Historical Research and Forgeries in the Age of Nationalism: The Case of the Russian Empire Between Jews and Russians

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Abstract

The nineteenth century saw the beginning of modern historical research and methodology as well as intense development of historical thought in the Russian Empire. This century was also marked by the emergence of the Haskalah, which reached its peak in Russia in the 1860s and introduced a new area of scholarship–Wissenschaft des Judentums, or Hokhmat Israel. It included, inter alia, research endeavors to trace the history of Jewish communities in the territories that became part of the Russian Empire. The first Jewish researchers, both maskilim and Karaites, tried to employ research methods used by their European and Russian counterparts. Simultaneously, there appeared multifarious forgeries of historical documents–manuscripts, colophons, tomb inscriptions, as well as forged chronicles and “folklore” texts, both in Jewish and Russian educated circles and in the scholarly world more broadly. This article examines historical forgery in the Russian Empire as a socio-cultural phenomenon in a wider temporal context. It proposes a number of factors that contributed to the coexistence of the two, apparently conflicting, parallel processes–the emergence of modern science and the rise of historical forgeries.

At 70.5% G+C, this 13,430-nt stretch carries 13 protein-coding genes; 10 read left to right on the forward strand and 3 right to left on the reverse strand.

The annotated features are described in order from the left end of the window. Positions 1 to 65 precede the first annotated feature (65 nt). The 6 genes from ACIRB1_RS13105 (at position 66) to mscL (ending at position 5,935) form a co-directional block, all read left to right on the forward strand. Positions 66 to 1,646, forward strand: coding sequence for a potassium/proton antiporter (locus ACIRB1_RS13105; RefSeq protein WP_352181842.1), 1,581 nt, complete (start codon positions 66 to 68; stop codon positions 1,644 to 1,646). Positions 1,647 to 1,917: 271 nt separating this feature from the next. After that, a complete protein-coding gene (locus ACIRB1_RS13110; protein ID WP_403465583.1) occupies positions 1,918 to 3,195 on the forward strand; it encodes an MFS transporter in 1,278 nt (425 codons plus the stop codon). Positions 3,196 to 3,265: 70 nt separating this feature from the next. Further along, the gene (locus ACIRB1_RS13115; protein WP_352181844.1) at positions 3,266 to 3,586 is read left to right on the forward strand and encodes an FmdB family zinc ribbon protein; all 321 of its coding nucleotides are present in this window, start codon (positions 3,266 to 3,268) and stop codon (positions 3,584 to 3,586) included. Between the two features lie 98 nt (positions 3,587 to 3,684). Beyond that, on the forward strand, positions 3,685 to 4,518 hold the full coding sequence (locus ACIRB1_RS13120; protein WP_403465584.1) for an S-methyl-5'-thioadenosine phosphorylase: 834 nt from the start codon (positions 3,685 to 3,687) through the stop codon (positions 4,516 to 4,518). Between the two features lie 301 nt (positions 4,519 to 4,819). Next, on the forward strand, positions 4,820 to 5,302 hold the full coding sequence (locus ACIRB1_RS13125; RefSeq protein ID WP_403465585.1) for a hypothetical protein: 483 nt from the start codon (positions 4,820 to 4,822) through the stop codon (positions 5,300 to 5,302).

Original languageEnglish
Pages (from-to)101-117
Number of pages17
JournalEast European Jewish Affairs
Volume48
Issue number2
DOIs
StatePublished - 4 May 2018

Keywords

  • Haskalah
  • Historical forgeries
  • Russian Empire
  • Wissenschaft des Judentums
  • nationalism

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